When you’ve got your lamb off the bone and are faced with a large slab of meat, you’ll want to do a little more trimming to get it ready for the grill. Go ahead and remove the excess fat and any remaining membranes that you see.
Cut the lamb up so that each chunk you cut off is uniform in size. Some pieces will be thicker than others, but that’s perfectly fine. This way you can just pull each piece off the grill individually as they reach your desired doneness.
Now that your meat is trimmed and ready to go it’s time to mix up the marinade.
Start by adding the olive oil, lemon juice, red wine vinegar, rosemary, oregano, salt, pepper, and garlic to a mixing bowl and whisk together.
When it’s thoroughly mixed, add it to a large zip top bag or shallow baking dish and add the lamb.
Make sure you toss the meat around so the marinade covers everything and then let it sit in the refrigerator for at least an hour. Longer is better in this case, so if you can prepare this three or four hours in advance, that’s great. Even overnight is fine if you’re pressed for time. If you do marinade it for a longer period of time just be sure to occasionally toss or turn the pieces of meat to make sure they are staying well-covered by the marinade.
After the meat has marinaded for your desired time, pull it out of the fridge at least 30 minutes prior to cooking to allow it to come up closer to room temperature.
While your meat is resting you can go ahead and get the grill started. Gas or charcoal, doesn’t matter. Use what you’re comfortable with and what you have.
Bring the grill up to a medium heat and begin cooking the lamb. If you have a few pieces that are much thicker than the rest, add those first and let them cook for a couple of minutes before adding the rest so that way most of the meat should get done at around the same time. Turn frequently. Continue cooking until the meat reaches around 120-125 degrees for medium-rare, or about 130 degrees for medium. When you pull the meat from the grill at these temperatures and let it rest, the meat will continue to cook and increase at least another five degrees.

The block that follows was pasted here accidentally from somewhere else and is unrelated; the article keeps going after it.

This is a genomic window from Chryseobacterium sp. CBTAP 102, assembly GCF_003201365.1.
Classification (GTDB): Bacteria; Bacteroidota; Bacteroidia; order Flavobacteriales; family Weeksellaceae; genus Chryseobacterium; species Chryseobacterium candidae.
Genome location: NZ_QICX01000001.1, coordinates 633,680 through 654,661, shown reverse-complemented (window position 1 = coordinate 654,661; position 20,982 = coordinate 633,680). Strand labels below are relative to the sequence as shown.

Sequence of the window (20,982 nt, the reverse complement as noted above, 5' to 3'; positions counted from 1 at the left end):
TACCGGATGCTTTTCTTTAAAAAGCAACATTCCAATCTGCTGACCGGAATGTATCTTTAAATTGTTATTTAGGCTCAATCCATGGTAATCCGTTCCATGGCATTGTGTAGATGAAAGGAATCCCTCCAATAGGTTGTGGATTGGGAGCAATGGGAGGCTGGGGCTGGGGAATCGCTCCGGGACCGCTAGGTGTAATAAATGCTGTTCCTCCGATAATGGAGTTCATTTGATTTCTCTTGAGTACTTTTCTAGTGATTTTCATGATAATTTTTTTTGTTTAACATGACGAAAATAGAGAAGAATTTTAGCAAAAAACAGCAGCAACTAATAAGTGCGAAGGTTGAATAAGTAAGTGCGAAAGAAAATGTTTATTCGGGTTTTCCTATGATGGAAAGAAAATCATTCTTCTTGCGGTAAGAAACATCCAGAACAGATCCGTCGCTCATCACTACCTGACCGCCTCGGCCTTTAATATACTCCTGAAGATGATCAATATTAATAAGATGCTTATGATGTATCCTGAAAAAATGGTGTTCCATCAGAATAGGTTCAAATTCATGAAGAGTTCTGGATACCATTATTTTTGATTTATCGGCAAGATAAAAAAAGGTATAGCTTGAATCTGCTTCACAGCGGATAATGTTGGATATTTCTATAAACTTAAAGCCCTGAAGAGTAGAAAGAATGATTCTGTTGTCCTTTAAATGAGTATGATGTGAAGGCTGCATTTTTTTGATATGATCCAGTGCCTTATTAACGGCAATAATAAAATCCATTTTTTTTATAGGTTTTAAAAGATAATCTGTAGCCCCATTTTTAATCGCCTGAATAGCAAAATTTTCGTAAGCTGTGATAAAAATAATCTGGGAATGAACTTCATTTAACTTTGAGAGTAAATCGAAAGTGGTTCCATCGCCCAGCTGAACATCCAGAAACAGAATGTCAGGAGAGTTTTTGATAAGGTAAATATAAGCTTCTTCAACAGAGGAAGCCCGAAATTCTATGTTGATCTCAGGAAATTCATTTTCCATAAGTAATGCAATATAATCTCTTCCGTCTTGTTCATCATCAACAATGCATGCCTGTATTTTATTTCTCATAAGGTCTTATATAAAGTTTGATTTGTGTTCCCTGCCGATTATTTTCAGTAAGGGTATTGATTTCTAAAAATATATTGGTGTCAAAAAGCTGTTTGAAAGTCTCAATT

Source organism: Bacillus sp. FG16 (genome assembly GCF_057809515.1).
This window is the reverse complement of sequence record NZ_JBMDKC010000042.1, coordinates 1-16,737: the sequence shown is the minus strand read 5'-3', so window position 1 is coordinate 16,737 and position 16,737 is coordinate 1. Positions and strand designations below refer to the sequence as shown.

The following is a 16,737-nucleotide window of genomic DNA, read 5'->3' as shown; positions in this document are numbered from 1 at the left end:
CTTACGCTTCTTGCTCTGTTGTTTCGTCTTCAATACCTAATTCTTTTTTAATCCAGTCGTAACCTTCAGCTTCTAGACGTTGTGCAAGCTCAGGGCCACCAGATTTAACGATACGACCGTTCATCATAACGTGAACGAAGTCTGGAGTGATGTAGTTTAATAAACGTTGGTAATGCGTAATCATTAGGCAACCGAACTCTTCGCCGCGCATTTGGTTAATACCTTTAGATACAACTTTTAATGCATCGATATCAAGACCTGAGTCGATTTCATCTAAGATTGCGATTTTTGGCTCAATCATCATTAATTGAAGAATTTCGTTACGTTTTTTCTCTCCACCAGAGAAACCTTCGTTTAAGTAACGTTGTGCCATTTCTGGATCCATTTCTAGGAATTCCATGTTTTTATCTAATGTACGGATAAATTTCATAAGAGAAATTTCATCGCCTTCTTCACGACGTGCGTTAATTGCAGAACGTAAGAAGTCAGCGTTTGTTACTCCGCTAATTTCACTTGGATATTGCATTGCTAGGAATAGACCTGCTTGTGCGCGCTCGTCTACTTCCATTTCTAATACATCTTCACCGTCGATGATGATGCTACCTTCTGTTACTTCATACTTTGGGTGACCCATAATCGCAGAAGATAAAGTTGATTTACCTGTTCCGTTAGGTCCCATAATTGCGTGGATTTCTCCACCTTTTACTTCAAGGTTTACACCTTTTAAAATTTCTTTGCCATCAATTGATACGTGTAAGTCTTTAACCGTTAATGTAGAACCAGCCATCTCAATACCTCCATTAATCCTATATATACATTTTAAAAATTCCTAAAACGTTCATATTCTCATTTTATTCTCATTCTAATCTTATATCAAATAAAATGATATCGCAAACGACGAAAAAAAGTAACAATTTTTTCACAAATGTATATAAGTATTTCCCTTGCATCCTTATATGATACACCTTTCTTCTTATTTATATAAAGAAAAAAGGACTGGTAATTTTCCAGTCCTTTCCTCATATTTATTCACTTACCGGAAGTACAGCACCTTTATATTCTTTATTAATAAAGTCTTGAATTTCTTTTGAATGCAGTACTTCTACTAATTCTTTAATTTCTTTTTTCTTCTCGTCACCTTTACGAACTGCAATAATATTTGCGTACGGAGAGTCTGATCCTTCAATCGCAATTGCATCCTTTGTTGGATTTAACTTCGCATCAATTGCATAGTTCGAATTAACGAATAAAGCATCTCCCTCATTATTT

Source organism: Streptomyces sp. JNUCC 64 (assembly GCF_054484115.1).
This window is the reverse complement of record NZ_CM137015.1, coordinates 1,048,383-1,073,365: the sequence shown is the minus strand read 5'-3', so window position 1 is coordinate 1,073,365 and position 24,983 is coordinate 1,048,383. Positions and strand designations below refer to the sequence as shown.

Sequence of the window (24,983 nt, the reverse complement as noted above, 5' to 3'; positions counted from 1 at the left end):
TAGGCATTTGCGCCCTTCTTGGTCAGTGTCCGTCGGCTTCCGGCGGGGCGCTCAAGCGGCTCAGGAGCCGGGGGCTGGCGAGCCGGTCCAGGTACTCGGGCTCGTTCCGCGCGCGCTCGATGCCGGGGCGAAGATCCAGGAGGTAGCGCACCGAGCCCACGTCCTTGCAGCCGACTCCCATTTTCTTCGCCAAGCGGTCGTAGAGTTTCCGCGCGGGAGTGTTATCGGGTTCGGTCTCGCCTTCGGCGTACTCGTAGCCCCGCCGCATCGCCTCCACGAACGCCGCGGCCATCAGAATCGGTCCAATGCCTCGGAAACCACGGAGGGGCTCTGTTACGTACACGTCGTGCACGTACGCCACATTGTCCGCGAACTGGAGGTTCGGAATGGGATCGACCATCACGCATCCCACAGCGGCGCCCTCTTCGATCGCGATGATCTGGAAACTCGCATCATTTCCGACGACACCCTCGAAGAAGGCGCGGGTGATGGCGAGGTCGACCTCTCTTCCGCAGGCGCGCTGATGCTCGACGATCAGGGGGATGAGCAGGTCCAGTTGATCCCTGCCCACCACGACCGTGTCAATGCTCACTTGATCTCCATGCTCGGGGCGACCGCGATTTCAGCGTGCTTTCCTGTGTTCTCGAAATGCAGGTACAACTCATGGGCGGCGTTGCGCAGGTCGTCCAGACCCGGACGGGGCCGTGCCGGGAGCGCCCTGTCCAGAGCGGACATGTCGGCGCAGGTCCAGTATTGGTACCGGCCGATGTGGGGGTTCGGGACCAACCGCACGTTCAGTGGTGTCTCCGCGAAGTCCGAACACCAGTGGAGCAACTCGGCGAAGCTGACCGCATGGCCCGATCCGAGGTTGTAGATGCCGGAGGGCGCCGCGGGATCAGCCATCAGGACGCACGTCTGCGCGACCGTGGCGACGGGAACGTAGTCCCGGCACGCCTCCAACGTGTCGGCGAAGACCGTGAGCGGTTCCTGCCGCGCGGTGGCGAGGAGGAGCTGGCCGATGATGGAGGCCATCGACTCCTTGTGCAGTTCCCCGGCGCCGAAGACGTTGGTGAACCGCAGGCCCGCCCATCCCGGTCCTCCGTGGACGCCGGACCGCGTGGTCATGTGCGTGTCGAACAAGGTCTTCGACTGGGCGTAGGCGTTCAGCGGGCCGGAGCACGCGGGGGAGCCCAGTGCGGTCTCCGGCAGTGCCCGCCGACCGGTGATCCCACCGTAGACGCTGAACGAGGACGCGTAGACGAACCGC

This is where having a good meat thermometer comes in handy, but if you don’t have one and you’re familiar with cooking steaks and testing their doneness, you can use the same method here.
Once the meat has rested for about 10 minutes, slice bite-sized pieces, against the grain where possible and dump all of the meat into a large serving bowl. If you’d like, you can add a drizzle of olive oil and a little salt and pepper to the bowl and toss to coat to give it a little finishing touch.
Finally, take your pieces of pita bread and throw them on the grill, still at medium heat, and let them warm up. We’re not looking to get the bread crunchy or anything, but just want to toast it lightly and warm it throughout. It should take just 30-60 seconds.
Instructions for Tzatziki Sauce:
Start by peeling two medium cucumbers and cut in half lengthwise.
Take a spoon and scoop out the seeds, then give them a rough chop. Once chopped, put the cucumber into a colander or strainer in the sink and sprinkle the kosher salt on top and toss to coat. This step is important because the salt will draw out some of the excess moisture that would otherwise make your tzatziki very thin in consistency. Let the salted cucumber sit for 30-60 minutes.
For making the sauce a food processor can come in handy, but you can just use a grater to grate the cucumber into small pieces and then chop the herbs and garlic very fine by hand.
If you have a food processor, add the cucumber, garlic, and dill to the processor and pulse to puree.
Add the mixture to a bowl and then add the yogurt and lemon juice and fold to incorporate everything. Let it sit in the refrigerator for at least a few hours, but overnight is best. Enjoy!